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BBOP Biodiversity Offset Cost-Benefit Handbook

To be successful, biodiversity offsets should compensate indigenous peoples, local communities and other local stakeholders for any RESIDUAL IMPACTS of the project on their biodiversity based LIVELIHOODS and AMENITY, such as a payment for environmental service. They also need to deliver the required conservation gains without making local people worse off, for example due to land and resource use restrictions created by the biodiversity offset. This requires a costbenefit comparison between the benefits of the offset and the costs to local people of the residual biodiversity related impacts of the project and of the offsets.
The purpose of this Handbook is to provide guidance on how to use economic tools of valuation and costbenefit analysis to address these challenges. The steps in the Handbook are designed to help OFFSET PLANNERS do their best to ensure that:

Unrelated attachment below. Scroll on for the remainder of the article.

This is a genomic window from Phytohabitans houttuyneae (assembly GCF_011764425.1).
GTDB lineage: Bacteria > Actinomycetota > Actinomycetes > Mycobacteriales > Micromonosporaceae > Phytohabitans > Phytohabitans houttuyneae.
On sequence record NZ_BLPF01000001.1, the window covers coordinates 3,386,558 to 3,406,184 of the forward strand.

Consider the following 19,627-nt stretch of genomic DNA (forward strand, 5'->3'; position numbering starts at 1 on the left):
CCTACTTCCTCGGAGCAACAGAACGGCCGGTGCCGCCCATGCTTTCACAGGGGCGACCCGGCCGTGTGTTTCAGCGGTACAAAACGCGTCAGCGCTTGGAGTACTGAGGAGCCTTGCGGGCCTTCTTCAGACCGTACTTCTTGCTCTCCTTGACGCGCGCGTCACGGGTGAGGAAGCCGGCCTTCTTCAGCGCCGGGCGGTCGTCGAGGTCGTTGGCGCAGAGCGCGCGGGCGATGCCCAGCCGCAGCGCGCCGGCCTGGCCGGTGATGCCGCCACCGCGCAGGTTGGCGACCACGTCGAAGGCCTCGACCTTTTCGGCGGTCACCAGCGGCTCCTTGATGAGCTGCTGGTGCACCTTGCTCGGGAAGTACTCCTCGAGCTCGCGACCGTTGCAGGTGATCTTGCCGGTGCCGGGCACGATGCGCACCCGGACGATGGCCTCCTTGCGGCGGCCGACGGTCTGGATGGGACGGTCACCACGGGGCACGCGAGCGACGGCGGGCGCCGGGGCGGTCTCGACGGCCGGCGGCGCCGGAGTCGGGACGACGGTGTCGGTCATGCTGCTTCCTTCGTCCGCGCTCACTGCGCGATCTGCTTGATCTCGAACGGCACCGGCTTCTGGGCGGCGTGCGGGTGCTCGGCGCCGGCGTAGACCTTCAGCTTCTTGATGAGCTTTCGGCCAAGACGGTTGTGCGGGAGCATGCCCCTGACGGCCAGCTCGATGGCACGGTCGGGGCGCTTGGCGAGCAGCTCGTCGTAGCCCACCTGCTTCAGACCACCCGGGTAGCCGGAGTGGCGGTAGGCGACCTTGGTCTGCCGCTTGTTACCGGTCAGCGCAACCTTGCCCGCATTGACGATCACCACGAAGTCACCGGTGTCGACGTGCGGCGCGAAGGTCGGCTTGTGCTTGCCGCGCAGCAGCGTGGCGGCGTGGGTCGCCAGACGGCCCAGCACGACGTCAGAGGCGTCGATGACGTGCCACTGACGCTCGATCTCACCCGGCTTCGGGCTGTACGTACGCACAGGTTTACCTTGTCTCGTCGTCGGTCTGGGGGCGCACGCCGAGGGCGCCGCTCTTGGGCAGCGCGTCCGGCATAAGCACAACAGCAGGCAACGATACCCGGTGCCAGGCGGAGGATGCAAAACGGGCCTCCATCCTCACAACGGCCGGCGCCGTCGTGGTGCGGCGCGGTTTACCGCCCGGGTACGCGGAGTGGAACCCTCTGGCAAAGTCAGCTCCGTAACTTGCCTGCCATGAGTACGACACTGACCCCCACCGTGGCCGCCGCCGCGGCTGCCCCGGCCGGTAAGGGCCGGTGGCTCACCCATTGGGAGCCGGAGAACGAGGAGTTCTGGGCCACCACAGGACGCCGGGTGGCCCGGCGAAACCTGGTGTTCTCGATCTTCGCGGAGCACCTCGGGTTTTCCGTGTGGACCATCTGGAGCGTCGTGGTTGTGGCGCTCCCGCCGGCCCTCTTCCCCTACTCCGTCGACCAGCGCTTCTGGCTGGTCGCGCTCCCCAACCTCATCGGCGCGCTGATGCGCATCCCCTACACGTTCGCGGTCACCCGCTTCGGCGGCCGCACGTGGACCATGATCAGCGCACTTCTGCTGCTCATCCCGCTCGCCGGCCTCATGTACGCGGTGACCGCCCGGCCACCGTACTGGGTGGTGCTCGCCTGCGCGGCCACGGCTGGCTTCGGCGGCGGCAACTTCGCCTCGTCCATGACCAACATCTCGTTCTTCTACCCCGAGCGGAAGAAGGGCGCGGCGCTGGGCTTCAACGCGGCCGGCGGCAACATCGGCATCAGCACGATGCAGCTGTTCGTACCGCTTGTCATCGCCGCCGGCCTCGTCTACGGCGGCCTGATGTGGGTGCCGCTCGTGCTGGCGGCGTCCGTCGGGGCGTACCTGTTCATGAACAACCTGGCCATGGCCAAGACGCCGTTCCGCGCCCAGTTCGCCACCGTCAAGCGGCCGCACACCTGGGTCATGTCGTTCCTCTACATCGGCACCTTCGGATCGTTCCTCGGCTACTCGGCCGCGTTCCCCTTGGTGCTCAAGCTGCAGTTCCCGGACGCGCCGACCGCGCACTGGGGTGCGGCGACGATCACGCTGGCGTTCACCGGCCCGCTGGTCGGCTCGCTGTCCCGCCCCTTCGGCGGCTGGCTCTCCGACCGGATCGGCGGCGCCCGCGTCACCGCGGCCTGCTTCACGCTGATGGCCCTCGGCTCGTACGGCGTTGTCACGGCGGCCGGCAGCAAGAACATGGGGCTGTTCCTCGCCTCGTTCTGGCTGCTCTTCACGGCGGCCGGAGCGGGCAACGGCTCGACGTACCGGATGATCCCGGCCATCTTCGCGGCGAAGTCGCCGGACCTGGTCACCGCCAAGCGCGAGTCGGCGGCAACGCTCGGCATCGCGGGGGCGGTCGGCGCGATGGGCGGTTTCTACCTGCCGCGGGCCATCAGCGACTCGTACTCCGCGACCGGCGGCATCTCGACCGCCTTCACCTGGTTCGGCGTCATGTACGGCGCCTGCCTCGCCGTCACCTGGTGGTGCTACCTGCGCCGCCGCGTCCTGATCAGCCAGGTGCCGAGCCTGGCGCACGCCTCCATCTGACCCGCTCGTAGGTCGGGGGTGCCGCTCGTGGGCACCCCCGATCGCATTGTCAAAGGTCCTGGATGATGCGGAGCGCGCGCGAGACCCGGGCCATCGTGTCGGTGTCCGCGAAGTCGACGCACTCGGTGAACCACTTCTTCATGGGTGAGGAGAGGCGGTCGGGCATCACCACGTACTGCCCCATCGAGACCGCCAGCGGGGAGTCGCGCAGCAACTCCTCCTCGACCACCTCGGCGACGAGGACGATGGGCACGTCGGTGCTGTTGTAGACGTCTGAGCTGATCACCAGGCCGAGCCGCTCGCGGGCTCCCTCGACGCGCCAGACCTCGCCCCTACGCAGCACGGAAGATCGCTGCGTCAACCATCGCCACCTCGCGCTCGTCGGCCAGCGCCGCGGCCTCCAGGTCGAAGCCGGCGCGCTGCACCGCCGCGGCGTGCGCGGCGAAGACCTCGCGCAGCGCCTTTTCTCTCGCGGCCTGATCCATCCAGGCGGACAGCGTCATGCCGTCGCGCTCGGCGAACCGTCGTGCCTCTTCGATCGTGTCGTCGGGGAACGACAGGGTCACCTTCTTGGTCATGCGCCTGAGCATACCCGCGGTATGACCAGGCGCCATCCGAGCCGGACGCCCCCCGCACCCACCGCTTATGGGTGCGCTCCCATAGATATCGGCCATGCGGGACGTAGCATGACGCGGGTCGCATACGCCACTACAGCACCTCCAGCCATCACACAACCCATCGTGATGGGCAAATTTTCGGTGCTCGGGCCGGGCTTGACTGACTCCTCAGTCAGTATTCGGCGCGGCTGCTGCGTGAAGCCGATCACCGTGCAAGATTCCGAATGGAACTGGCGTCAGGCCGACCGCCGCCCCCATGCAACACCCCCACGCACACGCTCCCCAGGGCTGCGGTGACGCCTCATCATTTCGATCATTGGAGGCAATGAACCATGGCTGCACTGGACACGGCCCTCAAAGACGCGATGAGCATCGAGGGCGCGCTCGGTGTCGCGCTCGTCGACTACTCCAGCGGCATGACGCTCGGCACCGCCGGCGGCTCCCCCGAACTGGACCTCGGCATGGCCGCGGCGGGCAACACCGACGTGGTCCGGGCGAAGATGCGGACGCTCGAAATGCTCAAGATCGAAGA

Local people are no worse off through the presence of the project in terms of its impact on biodiversity related livelihoods;
Local people at the offset site are no worse off as result of the biodiversity offsets, as appropriate and equivalent benefits are built into the offset to compensate for any negative impacts they cause; and
Calculations of the conservation gain of the biodiversity offset activities are realistic in the assumptions made about how local people will become involved in the offsetting activities.

Publication information

  • External: X00022
  • Published: May 2009 - Forest Trends
  • Theme: Biodiversity
  • Language: English

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Business and Biodiversity Offsets Programme (BBOP). 2009. Biodiversity Offset Cost-Benefit Handbook. BBOP, Washington, D.C.